I also found his staffers' framing of potential talking points against Warren to be sexist. By arguing that she only appeals to "educated" voters, they're just furthering the stereotype of Warren as a wonky librarian-esque nerd. It's such a tired old stereotype of intelligent women, and it just needs to die.
 

skatesindreams

Well-Known Member
Messages
29,623
I believe that their attitude and performance in tonight's debate may be crucial in determining the Democratic nominee.
 

BlueRidge

AYS's snark-sponge
Messages
54,343
I believe that their attitude and performance in tonight's debate may be crucial in determining the Democratic nominee.
Indeed, tonight's debate is the first one that is really going to be of significance.

Who are the moderators tonight? I hope they are going to handle it responsibly.
 

Zemgirl

Well-Known Member
Messages
12,239
Who are the moderators tonight? I hope they are going to handle it responsibly.

More on Brianne Pfannenstiel and the Des Moines Register in this story:
 
Last edited:

oleada

Well-Known Member
Messages
42,254
@clairecloutier speaks for me.

I feel like I’ve gone from having quite a few Dem candidates that I liked to hating everyone not named Elizabeth Warren and if she drops out before Super Tuesday I have no idea who I will vote for. I will vote blue no matter what in the general but this entire process has me so disillusioned.
 

BlueRidge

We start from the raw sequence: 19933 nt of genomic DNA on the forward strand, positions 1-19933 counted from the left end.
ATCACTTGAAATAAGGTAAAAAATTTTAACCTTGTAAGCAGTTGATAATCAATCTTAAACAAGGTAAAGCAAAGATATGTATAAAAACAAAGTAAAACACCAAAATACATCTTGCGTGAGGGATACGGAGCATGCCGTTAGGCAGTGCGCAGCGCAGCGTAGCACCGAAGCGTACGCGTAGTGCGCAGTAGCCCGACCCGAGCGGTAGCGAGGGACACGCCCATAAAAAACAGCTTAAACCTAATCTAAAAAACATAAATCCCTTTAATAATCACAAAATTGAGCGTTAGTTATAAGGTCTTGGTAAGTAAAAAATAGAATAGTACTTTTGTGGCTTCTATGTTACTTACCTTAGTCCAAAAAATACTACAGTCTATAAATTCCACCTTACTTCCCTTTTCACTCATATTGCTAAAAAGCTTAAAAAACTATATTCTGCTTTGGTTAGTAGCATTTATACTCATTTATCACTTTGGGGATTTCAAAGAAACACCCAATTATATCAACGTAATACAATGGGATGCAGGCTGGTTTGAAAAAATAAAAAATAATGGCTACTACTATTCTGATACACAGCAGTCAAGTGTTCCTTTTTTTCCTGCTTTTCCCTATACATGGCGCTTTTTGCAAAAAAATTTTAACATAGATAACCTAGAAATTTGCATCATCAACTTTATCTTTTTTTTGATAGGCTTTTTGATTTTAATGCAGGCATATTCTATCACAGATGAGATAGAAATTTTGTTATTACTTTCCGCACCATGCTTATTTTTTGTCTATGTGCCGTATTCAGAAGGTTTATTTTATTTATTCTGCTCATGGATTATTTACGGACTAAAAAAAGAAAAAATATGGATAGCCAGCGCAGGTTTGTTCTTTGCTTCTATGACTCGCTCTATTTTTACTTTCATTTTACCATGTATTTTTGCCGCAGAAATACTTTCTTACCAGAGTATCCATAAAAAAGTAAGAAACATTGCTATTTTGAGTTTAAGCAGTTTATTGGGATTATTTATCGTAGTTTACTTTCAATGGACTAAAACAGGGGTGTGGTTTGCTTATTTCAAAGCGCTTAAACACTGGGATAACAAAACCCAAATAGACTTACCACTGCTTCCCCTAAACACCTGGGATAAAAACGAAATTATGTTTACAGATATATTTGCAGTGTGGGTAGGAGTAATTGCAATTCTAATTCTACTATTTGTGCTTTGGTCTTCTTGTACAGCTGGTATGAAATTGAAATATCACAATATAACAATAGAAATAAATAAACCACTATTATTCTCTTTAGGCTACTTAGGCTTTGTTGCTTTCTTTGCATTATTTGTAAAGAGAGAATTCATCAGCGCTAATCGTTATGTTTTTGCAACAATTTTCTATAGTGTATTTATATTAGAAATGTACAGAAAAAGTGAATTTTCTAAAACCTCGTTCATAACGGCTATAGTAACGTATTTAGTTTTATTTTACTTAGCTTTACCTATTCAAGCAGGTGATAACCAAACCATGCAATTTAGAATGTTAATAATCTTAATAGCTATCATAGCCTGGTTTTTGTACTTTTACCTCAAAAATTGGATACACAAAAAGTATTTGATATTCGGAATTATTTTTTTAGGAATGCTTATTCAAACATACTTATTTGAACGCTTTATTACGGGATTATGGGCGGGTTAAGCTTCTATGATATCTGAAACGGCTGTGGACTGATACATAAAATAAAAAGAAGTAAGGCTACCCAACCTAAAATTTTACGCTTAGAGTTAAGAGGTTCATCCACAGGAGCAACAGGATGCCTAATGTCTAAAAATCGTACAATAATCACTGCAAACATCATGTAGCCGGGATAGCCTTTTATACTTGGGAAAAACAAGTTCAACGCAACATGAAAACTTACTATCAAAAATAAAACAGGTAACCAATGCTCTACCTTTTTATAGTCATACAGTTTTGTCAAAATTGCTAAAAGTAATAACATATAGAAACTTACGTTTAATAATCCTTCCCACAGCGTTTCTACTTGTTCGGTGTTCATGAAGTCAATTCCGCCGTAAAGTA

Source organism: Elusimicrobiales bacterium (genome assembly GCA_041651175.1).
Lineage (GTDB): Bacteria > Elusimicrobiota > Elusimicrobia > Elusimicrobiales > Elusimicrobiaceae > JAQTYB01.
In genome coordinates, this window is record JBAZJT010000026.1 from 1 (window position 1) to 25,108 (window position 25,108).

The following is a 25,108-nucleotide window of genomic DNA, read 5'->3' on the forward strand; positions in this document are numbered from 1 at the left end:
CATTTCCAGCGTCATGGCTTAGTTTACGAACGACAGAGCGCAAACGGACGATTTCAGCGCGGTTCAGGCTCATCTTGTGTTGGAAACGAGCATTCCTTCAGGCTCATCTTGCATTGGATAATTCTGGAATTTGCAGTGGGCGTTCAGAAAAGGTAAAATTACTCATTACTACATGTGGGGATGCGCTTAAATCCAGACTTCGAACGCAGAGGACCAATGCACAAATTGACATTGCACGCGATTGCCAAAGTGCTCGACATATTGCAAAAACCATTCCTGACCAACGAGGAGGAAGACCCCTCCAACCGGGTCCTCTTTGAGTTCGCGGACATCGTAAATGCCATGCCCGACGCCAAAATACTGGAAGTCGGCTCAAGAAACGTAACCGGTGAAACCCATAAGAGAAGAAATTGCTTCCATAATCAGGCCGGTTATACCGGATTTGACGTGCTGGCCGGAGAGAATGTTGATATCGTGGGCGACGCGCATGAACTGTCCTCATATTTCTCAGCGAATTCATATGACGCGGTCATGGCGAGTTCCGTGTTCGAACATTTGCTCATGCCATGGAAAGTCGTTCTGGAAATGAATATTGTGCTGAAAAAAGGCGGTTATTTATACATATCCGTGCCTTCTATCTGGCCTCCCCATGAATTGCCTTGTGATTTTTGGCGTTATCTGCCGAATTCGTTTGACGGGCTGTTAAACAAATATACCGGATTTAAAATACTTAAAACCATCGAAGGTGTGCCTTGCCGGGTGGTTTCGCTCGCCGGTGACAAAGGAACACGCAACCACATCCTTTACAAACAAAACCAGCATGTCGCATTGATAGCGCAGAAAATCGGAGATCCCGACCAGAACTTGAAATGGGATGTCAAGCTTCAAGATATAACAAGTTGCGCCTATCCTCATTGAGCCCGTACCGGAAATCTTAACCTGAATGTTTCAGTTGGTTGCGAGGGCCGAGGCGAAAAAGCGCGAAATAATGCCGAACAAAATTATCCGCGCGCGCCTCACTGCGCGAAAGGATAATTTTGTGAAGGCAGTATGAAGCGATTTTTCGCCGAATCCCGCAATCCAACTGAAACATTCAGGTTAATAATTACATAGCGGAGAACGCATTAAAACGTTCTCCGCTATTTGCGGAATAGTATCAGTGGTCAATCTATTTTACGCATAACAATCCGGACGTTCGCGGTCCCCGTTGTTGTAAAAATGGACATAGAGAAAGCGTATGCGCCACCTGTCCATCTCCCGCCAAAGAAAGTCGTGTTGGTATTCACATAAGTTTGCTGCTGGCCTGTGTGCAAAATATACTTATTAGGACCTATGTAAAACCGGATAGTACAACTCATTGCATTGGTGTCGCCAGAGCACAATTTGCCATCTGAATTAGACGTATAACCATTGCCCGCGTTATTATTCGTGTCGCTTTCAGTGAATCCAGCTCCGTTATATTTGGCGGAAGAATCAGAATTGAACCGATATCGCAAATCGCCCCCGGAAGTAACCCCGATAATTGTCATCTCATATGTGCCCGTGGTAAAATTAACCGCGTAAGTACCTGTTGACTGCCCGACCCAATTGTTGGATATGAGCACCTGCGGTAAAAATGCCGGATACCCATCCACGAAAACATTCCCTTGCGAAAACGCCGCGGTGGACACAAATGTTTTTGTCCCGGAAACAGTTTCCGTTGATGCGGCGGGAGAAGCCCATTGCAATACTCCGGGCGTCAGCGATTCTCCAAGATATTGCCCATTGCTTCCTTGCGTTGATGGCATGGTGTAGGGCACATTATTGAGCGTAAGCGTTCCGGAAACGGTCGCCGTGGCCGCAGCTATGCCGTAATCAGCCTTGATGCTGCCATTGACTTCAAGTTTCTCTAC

AYS's snark-sponge
Messages
54,343
I will say I am glad that Amy Klobuchar will be there tonight. It is really good that it won't just be Liz and the boys.
 

Vagabond

Well-Known Member
Messages
14,192
I feel like I’ve gone from having quite a few Dem candidates that I liked to hating everyone not named Elizabeth Warren and if she drops out before Super Tuesday I have no idea who I will vote for. I will vote blue no matter what in the general but this entire process has me so disillusioned.
Me too.

And it's not because any candidates have dropped out, it's because of what the candidates have said. Well, if Corey Booker had stayed in and Warren had withdrawn, I would most likely have voted for him.
 
Last edited:

BlueRidge

AYS's snark-sponge
Messages
54,343
I still like a whole host of candidates. But they've all dropped out. Gillibrand, Inslee, Harris, Castro, Booker. Warren is the last one standing of my preferred candidates.

I would still support Klobuchar if she had an unlikely rise and Warren were out. Otherwise, I'll support Biden if Warren drops out at some point.

Any other scenario and I'll just wait until the general and support the Democratic nominee.
 

BlueRidge

AYS's snark-sponge
Messages
54,343
For those who would rather fiddle than work :saint:

The Post has a new and improved quiz to see which candidates agree with you most:

It definitely works better than the last one because the candidate who agrees with me most is:

Elizabeth Warren :encore:

Oddly enough the next two candidates who agree most with me are Steyer and Bloomberg. But there was no question asking me if I think billionaires should run for president...
 

jeffisjeff

Well-Known Member
Messages
15,941
Personally, I think his actions speak louder than words. He obviously either didn't think Warren could win or didn't think she was a good enough candidate or he wouldn't have gotten in the race long after she had told him she was running.